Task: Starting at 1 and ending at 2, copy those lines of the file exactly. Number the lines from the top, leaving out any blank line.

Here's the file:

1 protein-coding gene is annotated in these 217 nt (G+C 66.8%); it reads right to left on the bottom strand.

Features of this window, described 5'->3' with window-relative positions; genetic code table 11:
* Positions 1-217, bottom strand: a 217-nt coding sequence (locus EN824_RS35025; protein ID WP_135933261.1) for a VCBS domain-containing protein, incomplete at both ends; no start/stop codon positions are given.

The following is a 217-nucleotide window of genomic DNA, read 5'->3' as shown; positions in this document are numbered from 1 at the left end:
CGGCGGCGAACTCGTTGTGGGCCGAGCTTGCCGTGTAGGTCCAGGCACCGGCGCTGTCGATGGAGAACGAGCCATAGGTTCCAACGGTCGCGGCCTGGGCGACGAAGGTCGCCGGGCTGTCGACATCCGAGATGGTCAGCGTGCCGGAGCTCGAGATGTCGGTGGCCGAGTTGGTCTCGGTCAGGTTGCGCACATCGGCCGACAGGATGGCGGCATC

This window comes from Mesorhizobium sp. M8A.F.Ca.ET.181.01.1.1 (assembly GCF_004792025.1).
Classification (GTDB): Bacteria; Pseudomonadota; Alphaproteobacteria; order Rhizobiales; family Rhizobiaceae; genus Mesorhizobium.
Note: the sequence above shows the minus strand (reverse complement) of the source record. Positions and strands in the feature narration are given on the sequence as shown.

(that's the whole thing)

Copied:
1 protein-coding gene is annotated in these 217 nt (G+C 66.8%); it reads right to left on the bottom strand.

Features of this window, described 5'->3' with window-relative positions; genetic code table 11: